About the Ethical Behaviour Policy

An environment of safety, respect and dignity – that’s what we want for everyone at Otago. The Ethical Behaviour Policy sets out what you can expect from others – and what they can expect from you.

The Policy is about how we interact as members of the University Community so that it is a safe, and fulfilling environment for everyone. It asks us to be courteous, honest, fair, timely and ethical, to respect the living and working environments of others, to act without discrimination and to use authority appropriately. As well, specific behaviours are identified as being unacceptable – personal harassment, bullying, sexual harassment, racial harassment, abuse of supervisory authority, discrimination and an undisclosed or unmanaged conflict of interest.

The policy explains the informal and formal ways you can take action if you feel that you are not experiencing an environment of safety, respect and dignity, and your own attempts to resolve things haven’t worked.

Read the Ethical Behaviour Policy

Informal Approaches

The contact network, the university mediator or your supervisor may be able to help you deal with your concern informally. Informal approaches aimed at resolving the problem are usually more successful than formal complaints and these people will help you identify an informal option which will work for you.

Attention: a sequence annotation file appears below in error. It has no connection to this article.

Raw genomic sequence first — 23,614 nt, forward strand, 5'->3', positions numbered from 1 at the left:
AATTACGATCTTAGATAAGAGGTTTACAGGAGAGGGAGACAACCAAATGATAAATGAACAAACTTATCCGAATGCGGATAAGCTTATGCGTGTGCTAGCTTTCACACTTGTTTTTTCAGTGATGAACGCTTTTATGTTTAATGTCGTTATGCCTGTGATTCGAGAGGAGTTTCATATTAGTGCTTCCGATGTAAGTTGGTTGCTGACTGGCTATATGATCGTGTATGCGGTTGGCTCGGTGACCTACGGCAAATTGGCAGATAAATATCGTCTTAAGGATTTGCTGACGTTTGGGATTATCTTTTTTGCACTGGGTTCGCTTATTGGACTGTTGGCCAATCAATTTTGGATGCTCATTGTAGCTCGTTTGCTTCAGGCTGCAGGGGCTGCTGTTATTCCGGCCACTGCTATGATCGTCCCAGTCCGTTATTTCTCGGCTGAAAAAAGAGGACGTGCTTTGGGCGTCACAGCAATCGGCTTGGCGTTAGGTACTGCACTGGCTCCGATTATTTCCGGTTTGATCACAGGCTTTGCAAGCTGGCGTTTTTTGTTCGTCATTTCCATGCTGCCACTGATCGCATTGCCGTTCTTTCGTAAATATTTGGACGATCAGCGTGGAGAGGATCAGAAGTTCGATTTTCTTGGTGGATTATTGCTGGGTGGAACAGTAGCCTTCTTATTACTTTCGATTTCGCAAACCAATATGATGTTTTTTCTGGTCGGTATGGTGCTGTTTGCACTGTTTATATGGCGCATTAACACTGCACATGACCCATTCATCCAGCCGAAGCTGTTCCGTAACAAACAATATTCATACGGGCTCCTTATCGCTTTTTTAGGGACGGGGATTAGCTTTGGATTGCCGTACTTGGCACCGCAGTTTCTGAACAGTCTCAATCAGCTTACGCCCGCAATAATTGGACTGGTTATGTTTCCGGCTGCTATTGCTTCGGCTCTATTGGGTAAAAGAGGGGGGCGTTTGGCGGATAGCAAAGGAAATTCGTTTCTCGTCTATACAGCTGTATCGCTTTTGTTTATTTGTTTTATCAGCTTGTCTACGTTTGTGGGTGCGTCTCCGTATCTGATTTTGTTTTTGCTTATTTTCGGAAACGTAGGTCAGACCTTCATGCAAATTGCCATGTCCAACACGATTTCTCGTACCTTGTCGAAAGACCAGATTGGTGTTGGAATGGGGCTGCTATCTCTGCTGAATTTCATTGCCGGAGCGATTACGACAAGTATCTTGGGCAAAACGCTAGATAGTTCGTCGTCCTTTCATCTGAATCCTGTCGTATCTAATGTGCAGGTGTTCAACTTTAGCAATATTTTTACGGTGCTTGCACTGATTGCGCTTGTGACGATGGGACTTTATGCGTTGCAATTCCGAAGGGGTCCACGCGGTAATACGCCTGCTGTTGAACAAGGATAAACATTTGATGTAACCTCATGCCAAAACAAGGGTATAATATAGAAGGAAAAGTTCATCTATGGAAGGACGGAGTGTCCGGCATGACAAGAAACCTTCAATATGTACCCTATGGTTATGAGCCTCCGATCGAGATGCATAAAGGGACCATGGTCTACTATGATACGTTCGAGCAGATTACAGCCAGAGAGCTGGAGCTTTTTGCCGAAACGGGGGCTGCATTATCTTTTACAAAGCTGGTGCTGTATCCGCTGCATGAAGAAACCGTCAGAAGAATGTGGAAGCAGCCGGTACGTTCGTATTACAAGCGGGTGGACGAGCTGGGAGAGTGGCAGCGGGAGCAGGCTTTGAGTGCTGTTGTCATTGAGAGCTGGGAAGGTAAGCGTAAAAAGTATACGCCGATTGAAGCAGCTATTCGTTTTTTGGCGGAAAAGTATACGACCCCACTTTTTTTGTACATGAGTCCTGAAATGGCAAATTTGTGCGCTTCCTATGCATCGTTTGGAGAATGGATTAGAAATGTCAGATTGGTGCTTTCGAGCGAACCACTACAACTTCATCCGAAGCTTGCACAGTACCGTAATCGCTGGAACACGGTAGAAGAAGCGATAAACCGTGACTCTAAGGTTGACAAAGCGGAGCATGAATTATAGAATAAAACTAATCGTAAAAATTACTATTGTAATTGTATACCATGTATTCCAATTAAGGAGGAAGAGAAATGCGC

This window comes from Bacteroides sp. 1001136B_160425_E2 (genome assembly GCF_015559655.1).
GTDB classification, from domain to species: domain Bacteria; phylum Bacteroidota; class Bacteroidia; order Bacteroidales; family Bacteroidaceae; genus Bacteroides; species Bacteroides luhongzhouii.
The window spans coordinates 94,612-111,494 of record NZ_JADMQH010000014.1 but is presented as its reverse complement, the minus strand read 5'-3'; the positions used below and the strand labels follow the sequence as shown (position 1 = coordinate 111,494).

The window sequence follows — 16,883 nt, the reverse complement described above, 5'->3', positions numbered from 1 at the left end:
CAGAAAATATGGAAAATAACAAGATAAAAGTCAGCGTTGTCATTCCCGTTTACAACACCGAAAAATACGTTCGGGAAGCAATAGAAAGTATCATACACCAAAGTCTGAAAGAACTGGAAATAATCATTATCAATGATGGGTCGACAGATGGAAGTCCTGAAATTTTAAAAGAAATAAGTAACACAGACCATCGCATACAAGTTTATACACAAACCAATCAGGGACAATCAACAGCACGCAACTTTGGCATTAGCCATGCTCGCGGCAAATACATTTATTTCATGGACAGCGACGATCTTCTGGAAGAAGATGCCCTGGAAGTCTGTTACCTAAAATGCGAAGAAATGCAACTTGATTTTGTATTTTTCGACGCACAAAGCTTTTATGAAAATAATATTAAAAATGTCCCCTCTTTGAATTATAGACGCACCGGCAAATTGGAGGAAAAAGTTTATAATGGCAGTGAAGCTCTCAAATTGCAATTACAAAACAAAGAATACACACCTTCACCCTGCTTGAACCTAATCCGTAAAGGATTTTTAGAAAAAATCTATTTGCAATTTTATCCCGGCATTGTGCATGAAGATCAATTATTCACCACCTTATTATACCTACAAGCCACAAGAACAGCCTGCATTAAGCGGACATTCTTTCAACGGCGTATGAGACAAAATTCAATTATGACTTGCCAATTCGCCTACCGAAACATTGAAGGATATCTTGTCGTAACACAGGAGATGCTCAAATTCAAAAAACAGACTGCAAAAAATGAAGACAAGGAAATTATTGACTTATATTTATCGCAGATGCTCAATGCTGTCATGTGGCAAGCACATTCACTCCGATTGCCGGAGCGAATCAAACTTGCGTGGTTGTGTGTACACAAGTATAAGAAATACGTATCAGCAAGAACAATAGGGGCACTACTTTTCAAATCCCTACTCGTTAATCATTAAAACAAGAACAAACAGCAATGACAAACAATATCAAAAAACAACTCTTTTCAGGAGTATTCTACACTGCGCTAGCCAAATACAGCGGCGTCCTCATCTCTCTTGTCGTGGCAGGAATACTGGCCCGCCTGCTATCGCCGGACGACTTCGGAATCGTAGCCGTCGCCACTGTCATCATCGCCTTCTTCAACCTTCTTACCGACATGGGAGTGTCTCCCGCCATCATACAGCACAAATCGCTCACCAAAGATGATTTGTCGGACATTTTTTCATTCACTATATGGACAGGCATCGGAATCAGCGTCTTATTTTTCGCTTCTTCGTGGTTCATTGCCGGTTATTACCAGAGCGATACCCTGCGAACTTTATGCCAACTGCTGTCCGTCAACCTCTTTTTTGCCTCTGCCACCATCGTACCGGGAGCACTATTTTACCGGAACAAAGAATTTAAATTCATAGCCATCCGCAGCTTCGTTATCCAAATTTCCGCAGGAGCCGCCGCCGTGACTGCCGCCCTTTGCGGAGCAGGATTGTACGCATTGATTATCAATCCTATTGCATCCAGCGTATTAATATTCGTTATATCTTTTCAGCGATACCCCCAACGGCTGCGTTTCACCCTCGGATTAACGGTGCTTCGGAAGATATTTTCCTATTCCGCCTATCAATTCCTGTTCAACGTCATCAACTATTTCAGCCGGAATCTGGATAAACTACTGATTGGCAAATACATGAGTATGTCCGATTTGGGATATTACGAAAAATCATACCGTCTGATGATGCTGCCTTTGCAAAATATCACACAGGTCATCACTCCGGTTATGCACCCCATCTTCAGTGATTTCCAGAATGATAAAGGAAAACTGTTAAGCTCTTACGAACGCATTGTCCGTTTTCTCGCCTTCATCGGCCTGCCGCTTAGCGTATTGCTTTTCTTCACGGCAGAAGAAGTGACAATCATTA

Formal Complaints

If self-help or informal help haven’t worked or are inappropriate the Policy outlines the formal complaint processes you can use.

  • You can make a formal written complaint about a student to the Proctor using the Code of Student Conduct.
  • You can make a formal written complaint about someone who is not a student to the Director of Human Resources.

Ethical Behaviour Committee

The Ethical Behaviour Policy and issues related to ethical behaviour on Otago’s campuses are the responsibility of the Ethical Behaviour Committee, an advisory committee to the Vice-Chancellor. If you would like to raise an issue with the committee you can send it to the Mediator in the first instance.

University of Otago Conflict Resolution and Mediation Services